Although people have heard of the United Way for decades, Eaton said the organization needs to do more outreach in an effort to detail what it really does.
“We’re evolving just like the needs, and we’re looking at solutions that will change our community’s story. Instead of being the 13th poorest city in the U.S., we’ll be a city of destination, where people see opportunity and people who are from here will choose to stay,” she said.
“We’re not your mom and pop’s United Way here in Central New York,” she added.
Calling it a “community convener,” she said the United Way attempts to “bring together the thought leaders, the service providers, the community members to strategically provide human services across the spectrum of needs.”
The area doesn’t need more nonprofit agencies, she said. The United Way is designed to be, what she called, the administrative backbone, with her organization bringing community resources together in partnerships, coordinating and providing funding, and employing staff.
She cited several examples to back her contention.
The Literacy Coalition of Onondaga County, which focuses on literacy across all ages, has a small staff team comprised of United Way employees.
The Early Childhood Alliance, aimed at helping children from birth to 5 years of age get prepared for school, is also directed by a United Way employee.
The 2-1-1 phone line and website, which responds to questions about human service needs 24 hours a day, seven days a week, is a partnership that spreads across five CNY counties. Work Train is a workforce development program with CenterState CEO and other funders and partners.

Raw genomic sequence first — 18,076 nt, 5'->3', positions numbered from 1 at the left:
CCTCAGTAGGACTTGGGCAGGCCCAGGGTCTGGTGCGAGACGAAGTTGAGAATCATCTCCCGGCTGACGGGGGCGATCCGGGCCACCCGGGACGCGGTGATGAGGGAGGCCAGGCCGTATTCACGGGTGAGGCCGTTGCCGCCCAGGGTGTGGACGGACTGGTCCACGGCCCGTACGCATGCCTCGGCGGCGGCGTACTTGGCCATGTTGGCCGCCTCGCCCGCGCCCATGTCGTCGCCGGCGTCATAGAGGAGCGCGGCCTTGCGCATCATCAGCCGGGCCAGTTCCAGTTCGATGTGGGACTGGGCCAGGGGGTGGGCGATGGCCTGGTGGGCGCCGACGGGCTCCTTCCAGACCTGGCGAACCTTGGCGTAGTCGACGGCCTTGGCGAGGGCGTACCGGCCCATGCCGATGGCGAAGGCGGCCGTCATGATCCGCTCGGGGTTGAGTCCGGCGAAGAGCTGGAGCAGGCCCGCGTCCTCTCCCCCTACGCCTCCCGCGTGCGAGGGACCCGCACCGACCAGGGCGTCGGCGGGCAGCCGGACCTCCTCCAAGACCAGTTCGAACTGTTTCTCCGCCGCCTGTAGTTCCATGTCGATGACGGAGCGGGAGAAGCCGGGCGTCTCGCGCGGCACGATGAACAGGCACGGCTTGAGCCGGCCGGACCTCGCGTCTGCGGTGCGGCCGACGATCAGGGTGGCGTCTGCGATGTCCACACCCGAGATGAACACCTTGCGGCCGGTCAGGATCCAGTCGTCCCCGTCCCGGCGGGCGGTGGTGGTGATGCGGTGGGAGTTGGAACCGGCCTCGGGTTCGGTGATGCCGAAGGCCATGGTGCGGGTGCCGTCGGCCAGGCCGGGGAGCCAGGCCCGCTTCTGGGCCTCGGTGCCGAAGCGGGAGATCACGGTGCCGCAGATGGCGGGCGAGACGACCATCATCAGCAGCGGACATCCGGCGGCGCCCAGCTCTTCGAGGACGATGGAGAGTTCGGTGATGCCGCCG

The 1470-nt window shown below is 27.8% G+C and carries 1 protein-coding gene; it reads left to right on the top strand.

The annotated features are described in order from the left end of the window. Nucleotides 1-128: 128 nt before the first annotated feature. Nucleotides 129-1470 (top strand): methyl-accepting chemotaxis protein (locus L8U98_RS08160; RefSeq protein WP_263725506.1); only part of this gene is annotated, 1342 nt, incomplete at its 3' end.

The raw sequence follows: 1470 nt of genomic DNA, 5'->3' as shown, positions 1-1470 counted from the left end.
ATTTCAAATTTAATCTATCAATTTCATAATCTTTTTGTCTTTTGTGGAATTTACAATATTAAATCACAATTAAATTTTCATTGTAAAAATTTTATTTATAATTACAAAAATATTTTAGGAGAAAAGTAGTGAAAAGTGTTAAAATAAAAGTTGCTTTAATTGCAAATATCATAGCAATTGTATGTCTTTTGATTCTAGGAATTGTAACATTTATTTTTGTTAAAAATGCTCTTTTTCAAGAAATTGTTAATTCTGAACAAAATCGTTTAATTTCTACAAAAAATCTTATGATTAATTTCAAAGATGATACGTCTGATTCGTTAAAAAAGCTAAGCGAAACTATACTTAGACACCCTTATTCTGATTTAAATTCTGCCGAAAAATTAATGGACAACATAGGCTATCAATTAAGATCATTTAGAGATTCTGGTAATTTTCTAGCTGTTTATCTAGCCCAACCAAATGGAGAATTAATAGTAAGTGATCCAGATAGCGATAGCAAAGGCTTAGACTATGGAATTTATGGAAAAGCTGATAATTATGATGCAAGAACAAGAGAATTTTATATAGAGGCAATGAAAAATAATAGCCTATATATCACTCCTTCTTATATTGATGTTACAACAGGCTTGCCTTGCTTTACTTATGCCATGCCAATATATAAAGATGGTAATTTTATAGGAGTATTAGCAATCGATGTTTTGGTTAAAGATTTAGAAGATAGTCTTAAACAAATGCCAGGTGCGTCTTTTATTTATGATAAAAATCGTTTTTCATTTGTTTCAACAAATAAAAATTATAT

“This is the way of the future,” she said. “Unless we’re bringing everyone together to look at strategies, we’re not going to solve these large issues that face our community. The United Way, since 1917, has been inviting people to invest together in making a difference.”
The way of the future is also impacting how people may give to the United Way, and Eaton appreciates different times will mean different challenges for agencies.
“There are younger professionals, younger people in the workforce. They’re used to having an app on their phone now and getting a cab. So why would you give through United Way, when you can push a button and donate now to anything you want? So it’s a challenge for sure that United Ways are facing all over the country.”
Long-time colleague Helen Hudson is confident in Eaton’s abilities and foresight.
“She’s the right person at the time to continue to move forward. She’s seen it from all sides,” according to Hudson, the AFL-CIO community services liaison at United Way who has known Eaton for more than 15 years.
The two met while working on the violence intervention and prevention program, and Hudson is also a member of the Syracuse Common Council.
Preparing to lead the United Way into the future, Eaton, who is upbeat by nature, remains hopeful.
“Central New York is big enough that we have all kinds of things to do. We have the arts, we have gorgeous things to do, but it’s not so big that people are anonymous or invisible,” she said. “I think United Way is meaningful here because it’s personal. We are a community, and people care about each other. We’re all looking to address community needs and turn things around.”
And it’s “all kinds of things to do” in Central New York and its close proximity to larger metropolitan areas that allow Eaton and her husband, Doug, to find some balance.
“I am blessed to be in a wonderful second marriage to a husband who is fun and loves the outdoors and makes me laugh,” she said, beaming.
The pair enjoys hiking, relaxing with friends, traveling to outdoor music festivals both near home and such places as Montreal, and spending time with her grown children — Amanda, in Albany and Rob, who lives in Lancaster, Pa.
She also has a stepdaughter, Antonia, who recently gave birth to her first grandchild, and a stepson Angelo, who resides in Cleveland, Ohio.